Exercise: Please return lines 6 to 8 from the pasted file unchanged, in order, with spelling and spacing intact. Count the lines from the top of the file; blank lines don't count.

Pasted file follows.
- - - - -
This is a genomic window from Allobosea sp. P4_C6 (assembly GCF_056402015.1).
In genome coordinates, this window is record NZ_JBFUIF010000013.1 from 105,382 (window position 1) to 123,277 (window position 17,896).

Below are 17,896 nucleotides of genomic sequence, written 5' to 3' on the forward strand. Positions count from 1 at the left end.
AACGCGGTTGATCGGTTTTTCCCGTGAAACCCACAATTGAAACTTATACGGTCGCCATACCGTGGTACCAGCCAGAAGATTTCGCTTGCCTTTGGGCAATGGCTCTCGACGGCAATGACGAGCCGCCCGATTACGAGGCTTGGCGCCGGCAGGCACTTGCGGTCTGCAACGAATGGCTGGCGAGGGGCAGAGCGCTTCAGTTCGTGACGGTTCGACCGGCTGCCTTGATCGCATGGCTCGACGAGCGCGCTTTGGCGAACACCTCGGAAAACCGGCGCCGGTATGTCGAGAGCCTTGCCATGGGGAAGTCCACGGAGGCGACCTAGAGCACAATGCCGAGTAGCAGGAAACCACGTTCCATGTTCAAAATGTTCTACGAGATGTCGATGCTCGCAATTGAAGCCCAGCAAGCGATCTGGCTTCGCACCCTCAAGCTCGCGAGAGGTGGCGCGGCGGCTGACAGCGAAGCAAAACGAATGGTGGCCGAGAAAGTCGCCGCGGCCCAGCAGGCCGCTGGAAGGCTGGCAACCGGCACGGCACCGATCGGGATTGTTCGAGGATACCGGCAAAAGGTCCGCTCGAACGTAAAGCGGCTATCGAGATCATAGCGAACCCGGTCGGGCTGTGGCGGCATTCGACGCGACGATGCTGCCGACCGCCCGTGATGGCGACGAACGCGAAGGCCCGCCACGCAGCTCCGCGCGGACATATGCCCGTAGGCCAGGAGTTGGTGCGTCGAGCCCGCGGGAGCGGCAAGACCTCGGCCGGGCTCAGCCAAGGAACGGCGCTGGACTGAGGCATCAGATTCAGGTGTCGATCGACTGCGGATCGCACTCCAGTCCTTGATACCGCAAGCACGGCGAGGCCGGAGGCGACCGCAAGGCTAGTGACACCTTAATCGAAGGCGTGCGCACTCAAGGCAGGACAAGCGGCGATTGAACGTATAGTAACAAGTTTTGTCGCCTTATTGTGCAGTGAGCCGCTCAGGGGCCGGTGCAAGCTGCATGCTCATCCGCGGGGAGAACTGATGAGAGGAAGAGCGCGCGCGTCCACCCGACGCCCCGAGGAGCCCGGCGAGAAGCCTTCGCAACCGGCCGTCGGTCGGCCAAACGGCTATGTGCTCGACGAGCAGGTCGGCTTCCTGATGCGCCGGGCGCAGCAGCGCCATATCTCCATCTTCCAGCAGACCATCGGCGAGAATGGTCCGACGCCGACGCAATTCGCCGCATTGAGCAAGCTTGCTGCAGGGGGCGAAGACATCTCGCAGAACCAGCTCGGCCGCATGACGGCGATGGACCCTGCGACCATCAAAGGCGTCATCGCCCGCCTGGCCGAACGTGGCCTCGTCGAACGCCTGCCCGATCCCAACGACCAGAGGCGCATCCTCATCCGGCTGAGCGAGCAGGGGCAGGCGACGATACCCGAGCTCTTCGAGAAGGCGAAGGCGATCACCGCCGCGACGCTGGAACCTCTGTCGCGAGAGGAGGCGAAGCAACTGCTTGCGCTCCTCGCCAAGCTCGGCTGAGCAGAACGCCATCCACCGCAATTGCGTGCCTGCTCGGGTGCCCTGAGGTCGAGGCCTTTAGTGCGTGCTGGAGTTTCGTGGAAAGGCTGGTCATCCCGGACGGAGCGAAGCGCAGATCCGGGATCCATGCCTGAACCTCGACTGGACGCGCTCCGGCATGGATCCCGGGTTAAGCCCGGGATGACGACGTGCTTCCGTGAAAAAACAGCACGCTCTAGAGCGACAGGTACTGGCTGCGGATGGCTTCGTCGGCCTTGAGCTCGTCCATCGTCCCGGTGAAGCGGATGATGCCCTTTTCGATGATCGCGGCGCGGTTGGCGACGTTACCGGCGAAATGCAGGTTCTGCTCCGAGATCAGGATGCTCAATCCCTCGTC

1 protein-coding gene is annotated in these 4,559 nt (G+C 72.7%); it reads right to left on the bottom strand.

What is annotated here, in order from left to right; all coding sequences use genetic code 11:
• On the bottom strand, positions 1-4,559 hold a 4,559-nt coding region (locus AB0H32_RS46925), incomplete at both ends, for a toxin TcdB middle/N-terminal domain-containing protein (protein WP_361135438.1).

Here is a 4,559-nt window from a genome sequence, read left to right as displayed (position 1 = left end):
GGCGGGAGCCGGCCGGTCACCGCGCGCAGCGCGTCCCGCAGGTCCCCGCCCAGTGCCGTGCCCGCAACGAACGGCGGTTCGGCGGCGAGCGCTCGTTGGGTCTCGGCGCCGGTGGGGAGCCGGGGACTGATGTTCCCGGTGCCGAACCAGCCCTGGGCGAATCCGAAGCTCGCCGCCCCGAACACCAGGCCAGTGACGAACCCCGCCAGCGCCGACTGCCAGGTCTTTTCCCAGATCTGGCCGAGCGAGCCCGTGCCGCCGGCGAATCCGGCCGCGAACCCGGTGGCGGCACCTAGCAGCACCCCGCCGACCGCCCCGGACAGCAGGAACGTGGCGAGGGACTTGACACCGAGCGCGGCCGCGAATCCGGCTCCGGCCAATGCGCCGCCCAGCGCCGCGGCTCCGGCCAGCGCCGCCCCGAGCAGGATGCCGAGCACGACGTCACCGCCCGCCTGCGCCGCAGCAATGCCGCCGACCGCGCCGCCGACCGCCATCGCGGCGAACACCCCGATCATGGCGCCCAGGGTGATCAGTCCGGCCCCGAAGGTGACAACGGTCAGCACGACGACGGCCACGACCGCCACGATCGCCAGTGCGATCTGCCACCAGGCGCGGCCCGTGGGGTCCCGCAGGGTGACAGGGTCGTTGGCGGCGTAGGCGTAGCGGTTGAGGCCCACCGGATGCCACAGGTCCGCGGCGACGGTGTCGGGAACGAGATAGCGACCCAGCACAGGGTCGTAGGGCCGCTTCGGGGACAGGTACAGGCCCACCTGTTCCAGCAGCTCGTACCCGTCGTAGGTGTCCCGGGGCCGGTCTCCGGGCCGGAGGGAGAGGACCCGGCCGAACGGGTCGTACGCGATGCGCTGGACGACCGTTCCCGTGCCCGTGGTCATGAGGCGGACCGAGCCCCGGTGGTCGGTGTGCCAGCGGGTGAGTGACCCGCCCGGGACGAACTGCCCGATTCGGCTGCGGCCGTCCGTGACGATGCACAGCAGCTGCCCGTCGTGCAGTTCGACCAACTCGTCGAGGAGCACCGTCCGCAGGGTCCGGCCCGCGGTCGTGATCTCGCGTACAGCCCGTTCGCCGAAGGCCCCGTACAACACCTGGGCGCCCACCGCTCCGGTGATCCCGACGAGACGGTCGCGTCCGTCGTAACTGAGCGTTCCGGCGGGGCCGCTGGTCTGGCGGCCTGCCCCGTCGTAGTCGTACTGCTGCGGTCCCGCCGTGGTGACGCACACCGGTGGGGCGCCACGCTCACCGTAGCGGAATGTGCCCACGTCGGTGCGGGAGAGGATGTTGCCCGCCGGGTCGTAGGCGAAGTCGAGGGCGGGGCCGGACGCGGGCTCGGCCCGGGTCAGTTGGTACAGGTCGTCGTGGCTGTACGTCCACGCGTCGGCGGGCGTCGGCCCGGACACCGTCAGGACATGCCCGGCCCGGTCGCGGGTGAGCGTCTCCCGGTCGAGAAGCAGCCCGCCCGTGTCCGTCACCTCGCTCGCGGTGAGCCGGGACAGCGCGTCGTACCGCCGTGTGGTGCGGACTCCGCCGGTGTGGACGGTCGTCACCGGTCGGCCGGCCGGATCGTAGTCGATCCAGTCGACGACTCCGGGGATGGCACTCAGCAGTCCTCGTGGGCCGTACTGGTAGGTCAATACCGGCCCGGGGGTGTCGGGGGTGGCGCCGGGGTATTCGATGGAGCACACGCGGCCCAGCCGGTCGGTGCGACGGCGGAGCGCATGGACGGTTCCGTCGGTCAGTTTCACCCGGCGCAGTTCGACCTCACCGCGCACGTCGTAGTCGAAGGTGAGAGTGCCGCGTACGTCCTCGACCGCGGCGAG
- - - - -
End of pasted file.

What is annotated here, in order from left to right; all coding sequences use genetic code 11:
• On the bottom strand, positions 1-4,559 hold a 4,559-nt coding region (locus AB0H32_RS46925), incomplete at both ends, for a toxin TcdB middle/N-terminal domain-containing protein (protein WP_361135438.1).

Here is a 4,559-nt window from a genome sequence, read left to right as displayed (position 1 = left end):